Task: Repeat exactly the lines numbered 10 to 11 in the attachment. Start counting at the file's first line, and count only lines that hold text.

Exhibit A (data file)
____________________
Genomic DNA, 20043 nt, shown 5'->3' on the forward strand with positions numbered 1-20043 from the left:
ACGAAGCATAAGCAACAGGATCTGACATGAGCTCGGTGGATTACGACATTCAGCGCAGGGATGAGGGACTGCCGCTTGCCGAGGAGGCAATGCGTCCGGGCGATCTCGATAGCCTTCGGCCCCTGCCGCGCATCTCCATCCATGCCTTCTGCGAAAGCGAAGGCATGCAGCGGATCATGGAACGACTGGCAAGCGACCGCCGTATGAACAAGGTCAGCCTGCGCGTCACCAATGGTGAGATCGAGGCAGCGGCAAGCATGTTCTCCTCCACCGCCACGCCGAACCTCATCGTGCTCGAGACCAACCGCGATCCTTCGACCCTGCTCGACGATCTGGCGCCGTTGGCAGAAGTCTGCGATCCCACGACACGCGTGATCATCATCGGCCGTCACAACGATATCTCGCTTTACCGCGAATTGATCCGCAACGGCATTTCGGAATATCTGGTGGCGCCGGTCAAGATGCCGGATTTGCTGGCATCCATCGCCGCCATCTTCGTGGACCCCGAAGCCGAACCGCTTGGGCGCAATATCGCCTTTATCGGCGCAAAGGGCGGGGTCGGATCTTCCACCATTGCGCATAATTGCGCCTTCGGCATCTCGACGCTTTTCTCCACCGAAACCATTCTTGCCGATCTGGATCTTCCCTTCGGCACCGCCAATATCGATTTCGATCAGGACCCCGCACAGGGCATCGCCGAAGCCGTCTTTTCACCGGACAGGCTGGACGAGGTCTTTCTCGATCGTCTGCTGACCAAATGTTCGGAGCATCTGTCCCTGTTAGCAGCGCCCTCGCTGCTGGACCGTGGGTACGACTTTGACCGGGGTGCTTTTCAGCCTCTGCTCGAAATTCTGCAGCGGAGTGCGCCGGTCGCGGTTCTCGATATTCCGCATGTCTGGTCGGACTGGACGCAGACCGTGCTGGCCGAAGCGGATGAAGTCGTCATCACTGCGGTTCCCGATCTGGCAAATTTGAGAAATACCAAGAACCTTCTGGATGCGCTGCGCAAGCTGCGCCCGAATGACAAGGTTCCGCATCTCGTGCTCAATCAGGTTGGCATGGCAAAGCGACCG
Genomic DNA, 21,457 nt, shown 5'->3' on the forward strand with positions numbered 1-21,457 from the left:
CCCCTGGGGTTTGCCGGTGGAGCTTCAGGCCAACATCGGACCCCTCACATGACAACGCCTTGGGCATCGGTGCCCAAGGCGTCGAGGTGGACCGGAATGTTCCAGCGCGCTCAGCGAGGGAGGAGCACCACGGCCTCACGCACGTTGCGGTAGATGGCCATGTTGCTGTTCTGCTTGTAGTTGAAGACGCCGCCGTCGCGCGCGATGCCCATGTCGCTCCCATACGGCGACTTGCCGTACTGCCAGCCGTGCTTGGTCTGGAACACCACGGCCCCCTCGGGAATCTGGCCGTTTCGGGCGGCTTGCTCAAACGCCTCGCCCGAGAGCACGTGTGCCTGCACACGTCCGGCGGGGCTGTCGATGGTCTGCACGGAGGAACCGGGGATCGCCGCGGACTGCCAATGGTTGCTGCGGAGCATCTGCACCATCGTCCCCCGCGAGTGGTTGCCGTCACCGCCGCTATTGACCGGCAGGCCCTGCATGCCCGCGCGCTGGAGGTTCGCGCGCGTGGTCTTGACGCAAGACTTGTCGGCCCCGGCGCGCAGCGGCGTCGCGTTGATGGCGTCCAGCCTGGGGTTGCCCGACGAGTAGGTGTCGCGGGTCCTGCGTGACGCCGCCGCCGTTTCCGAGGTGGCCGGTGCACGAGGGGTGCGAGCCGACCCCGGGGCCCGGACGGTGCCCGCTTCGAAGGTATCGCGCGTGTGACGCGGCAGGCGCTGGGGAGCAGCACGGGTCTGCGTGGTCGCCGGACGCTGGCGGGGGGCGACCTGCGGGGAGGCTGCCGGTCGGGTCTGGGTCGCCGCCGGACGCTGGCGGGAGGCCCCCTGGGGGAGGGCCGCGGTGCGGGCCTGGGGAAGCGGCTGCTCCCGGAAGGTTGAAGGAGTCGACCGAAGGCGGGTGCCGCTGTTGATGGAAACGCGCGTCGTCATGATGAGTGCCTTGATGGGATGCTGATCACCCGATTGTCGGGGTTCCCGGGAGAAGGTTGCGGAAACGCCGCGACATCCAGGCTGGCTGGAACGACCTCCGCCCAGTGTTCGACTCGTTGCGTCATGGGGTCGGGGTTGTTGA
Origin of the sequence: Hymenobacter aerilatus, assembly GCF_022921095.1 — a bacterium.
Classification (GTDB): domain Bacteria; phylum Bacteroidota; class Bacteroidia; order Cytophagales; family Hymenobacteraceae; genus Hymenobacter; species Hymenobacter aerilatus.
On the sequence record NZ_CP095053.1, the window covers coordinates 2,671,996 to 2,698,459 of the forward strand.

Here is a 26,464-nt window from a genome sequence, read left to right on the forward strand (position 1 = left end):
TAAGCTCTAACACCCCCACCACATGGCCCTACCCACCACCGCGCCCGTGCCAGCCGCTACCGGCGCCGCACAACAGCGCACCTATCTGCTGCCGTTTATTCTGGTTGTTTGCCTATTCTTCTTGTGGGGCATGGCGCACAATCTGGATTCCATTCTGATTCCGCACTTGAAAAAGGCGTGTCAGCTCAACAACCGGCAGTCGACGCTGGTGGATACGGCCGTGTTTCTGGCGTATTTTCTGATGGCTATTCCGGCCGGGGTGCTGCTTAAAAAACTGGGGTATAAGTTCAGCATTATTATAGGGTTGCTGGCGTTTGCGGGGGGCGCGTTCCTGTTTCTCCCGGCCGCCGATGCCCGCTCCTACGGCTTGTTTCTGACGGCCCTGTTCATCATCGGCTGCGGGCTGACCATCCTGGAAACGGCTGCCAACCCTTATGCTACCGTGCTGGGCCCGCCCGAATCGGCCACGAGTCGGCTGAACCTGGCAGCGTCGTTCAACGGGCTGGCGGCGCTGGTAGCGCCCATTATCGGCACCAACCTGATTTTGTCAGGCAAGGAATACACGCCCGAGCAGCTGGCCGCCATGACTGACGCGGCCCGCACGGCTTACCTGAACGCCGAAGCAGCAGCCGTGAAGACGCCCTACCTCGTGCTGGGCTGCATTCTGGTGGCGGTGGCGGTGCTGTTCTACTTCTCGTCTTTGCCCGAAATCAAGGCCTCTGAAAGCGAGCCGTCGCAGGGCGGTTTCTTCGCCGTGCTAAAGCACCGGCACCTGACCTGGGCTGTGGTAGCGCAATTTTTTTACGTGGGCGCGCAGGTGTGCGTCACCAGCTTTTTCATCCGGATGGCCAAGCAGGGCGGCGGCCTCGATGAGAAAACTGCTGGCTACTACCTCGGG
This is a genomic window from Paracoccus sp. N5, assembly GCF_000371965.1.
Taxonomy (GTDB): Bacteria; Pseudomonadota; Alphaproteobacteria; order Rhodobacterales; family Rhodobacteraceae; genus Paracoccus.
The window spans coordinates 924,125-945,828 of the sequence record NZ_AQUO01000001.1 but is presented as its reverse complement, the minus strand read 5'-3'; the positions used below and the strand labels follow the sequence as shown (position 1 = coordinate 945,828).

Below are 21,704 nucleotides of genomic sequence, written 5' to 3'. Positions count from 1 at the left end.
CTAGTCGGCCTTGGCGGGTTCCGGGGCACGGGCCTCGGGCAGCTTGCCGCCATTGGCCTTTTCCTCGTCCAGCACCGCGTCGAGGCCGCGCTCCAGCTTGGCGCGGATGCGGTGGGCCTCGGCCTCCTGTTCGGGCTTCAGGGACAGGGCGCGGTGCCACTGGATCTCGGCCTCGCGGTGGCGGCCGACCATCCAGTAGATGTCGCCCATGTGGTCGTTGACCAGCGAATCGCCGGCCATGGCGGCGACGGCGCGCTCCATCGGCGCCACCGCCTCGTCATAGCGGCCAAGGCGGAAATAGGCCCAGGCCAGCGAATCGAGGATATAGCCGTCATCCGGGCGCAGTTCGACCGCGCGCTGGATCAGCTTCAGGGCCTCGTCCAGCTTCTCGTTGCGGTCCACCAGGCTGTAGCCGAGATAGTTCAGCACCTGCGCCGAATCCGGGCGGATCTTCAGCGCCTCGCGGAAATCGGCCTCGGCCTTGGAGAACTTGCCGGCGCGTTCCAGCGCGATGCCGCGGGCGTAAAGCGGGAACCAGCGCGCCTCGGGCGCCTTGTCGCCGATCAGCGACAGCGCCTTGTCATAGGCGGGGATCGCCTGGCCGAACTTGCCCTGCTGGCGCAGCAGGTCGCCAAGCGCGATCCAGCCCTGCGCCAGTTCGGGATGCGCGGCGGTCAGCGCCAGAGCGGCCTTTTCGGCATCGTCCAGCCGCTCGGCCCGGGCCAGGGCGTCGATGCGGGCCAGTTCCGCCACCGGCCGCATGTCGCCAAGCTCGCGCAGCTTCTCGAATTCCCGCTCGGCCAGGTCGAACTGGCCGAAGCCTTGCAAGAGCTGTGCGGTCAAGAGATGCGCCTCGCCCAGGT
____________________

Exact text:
This is a genomic window from Paracoccus sp. N5, assembly GCF_000371965.1.
Taxonomy (GTDB): Bacteria; Pseudomonadota; Alphaproteobacteria; order Rhodobacterales; family Rhodobacteraceae; genus Paracoccus.